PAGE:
The largest American charitable contributions of 2008.

Analysis of the year's biggest philanthropists.
Jan. 23 2009 5:54 PM

Slate 60: Donor Bios

The largest American charitable contributions of the year.

(Continued from Page 2)

39. Adrienne Arsht—$43.3 million to the Adrienne Arsht Center for the Performing Arts of Miami-Dade County, the University of Miami, and United Way of Miami-Dade. Arsht is the chairman emeritus of TotalBank, in Miami. She sold TotalBank to Banco Popular, with headquarters in Madrid, in November 2007. She pledged $30 million to be paid over three years, to the Adrienne Arsht Center for the Performing Arts of Miami-Dade County, formerly the Carnival Center for the Performing Arts. The center received a total of $13 million toward the pledge in 2008, $4 million of which went to support programs, $7 million of which was used to pay off a bank loan, and $2 million of which was used to refund a grant made by the Carnival Corporation, a cruise line with headquarters in Miami. The Carnival Corporation agreed to relinquish its naming rights, for which it had contributed $10 million, to Arsht after her donation. The company's gift had entitled it to name the center for 10 years. Arsht said she did not ask for her name to be put on the center.

In addition, Arsht pledged $5 million to the University of Miami. She designated $2 million for the university's ethics programs to support an ethics debate series, a distinguished-speakers program, research, visiting scholars, and faculty. Another $1 million will go toward the university's Bascom Palmer Eye Institute, at the Miller School of Medicine, to create a retinal degeneration research laboratory. The remaining $2 million will support other university programs. Arsht also pledged $5 million to the United Way of Miami-Dade. She made several smaller gifts as well: She donated $2 million to the Omega Foundation in Washington; $500,000 in cash and $100,000 in furniture to Blair House in Washington; $250,000 each to the Cuban American National Council in Miami, and the Metropolitan Opera in New York; and $200,000 to the University of Pennsylvania law school, in Philadelphia.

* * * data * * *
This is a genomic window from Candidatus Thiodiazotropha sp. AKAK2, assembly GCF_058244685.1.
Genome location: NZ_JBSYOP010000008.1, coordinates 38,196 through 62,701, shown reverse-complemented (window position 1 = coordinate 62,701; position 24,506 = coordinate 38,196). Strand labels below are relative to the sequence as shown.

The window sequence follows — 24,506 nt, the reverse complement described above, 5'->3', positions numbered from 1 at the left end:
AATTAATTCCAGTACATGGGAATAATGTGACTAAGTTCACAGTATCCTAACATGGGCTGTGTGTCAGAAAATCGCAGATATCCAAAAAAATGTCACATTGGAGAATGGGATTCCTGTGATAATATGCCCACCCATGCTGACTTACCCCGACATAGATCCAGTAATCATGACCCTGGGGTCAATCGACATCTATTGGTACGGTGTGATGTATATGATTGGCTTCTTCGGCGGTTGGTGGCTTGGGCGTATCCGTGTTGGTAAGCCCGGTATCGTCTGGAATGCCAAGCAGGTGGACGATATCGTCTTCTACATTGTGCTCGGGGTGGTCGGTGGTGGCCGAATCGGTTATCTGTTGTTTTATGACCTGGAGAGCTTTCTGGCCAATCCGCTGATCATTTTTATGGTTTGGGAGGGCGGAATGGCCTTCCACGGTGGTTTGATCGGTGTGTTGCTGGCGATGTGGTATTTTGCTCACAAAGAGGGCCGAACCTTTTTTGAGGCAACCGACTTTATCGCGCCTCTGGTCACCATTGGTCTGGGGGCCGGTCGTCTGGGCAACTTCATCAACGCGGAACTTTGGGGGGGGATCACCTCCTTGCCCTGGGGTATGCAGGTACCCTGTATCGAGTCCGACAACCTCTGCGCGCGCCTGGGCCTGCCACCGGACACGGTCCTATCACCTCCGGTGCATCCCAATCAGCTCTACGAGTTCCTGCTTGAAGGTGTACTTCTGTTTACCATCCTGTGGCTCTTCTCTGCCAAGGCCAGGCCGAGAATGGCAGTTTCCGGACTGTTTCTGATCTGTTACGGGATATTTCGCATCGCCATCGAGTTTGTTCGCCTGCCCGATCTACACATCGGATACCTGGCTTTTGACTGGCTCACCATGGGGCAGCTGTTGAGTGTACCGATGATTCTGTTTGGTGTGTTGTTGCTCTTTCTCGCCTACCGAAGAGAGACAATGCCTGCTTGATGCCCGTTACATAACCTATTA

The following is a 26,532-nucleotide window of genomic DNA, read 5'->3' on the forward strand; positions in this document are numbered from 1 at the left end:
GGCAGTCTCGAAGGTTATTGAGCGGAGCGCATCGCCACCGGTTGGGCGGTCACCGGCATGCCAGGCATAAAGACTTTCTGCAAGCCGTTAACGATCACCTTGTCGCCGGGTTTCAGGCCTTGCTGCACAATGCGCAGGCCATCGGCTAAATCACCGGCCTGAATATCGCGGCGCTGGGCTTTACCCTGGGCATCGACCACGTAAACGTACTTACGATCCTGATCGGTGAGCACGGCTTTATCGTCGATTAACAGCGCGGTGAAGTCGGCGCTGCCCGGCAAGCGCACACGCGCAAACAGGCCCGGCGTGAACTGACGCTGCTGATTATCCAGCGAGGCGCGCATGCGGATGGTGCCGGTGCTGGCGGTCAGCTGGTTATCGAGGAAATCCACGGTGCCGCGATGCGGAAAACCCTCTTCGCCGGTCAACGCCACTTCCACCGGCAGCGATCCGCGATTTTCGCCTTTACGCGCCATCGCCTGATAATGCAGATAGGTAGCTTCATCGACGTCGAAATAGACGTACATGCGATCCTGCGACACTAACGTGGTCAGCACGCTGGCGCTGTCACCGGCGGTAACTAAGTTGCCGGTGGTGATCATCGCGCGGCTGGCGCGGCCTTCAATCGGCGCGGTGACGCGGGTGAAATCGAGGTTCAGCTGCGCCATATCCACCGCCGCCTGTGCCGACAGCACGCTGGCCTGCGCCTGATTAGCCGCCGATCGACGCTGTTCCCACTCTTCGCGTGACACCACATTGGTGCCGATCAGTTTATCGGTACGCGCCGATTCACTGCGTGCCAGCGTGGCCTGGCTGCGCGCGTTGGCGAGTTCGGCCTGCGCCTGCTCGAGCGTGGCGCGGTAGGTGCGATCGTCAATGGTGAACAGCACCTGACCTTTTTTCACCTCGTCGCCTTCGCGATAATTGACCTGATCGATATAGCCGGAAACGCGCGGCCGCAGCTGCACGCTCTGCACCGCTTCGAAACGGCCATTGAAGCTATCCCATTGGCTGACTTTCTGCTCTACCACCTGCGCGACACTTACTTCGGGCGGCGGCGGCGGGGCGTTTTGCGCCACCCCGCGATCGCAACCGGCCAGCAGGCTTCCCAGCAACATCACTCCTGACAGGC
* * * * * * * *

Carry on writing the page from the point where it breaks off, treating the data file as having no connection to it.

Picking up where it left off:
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40. Sheldon G. and Miriam Adelson—$41.9 million to the Birthright Israel Foundation and the Rashi School. Sheldon Adelson is chairman of the Las Vegas Sands Corporation. Miriam Adelson is a physician who specializes in drug abuse and addiction treatment. The couple pledged $30 million to the Birthright Israel Foundation, a New York organization that gives young Jewish American adults free 10-day trips to Israel if they have never visited the country. The Adelsons plan to pay $20 million of the pledge by the end of 2009 and the remaining $10 million in 2010. In addition to the pledge, the couple gave Birthright nearly $6.9 million in cash for a matching-gift program. The Adelsons also pledged $5 million to the Rashi School, a Jewish elementary and middle school, in Newton, Mass. The money—which will be paid over five years at $1 million per year—will help finance a new facility in Dedham, Mass.